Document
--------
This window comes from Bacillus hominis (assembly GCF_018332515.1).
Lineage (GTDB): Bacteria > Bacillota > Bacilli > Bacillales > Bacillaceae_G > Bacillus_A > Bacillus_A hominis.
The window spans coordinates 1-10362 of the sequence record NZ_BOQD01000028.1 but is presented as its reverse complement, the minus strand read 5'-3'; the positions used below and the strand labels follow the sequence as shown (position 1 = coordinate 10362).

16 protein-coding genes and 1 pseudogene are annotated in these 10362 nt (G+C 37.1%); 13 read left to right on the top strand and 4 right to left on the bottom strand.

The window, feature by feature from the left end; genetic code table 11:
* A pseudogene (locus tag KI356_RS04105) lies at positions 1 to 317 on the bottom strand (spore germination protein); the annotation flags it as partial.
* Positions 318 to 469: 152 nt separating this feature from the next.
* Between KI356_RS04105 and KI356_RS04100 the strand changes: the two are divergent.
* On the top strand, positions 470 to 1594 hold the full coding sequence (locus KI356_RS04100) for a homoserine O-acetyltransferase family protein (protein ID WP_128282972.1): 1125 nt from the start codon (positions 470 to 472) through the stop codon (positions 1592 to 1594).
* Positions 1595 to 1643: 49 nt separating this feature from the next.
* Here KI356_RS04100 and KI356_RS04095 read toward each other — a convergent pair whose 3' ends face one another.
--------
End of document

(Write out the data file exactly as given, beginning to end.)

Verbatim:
This window comes from Bacillus hominis (assembly GCF_018332515.1).
Lineage (GTDB): Bacteria > Bacillota > Bacilli > Bacillales > Bacillaceae_G > Bacillus_A > Bacillus_A hominis.
The window spans coordinates 1-10362 of the sequence record NZ_BOQD01000028.1 but is presented as its reverse complement, the minus strand read 5'-3'; the positions used below and the strand labels follow the sequence as shown (position 1 = coordinate 10362).

16 protein-coding genes and 1 pseudogene are annotated in these 10362 nt (G+C 37.1%); 13 read left to right on the top strand and 4 right to left on the bottom strand.

The window, feature by feature from the left end; genetic code table 11:
* A pseudogene (locus tag KI356_RS04105) lies at positions 1 to 317 on the bottom strand (spore germination protein); the annotation flags it as partial.
* Positions 318 to 469: 152 nt separating this feature from the next.
* Between KI356_RS04105 and KI356_RS04100 the strand changes: the two are divergent.
* On the top strand, positions 470 to 1594 hold the full coding sequence (locus KI356_RS04100) for a homoserine O-acetyltransferase family protein (protein ID WP_128282972.1): 1125 nt from the start codon (positions 470 to 472) through the stop codon (positions 1592 to 1594).
* Positions 1595 to 1643: 49 nt separating this feature from the next.
* Here KI356_RS04100 and KI356_RS04095 read toward each other — a convergent pair whose 3' ends face one another.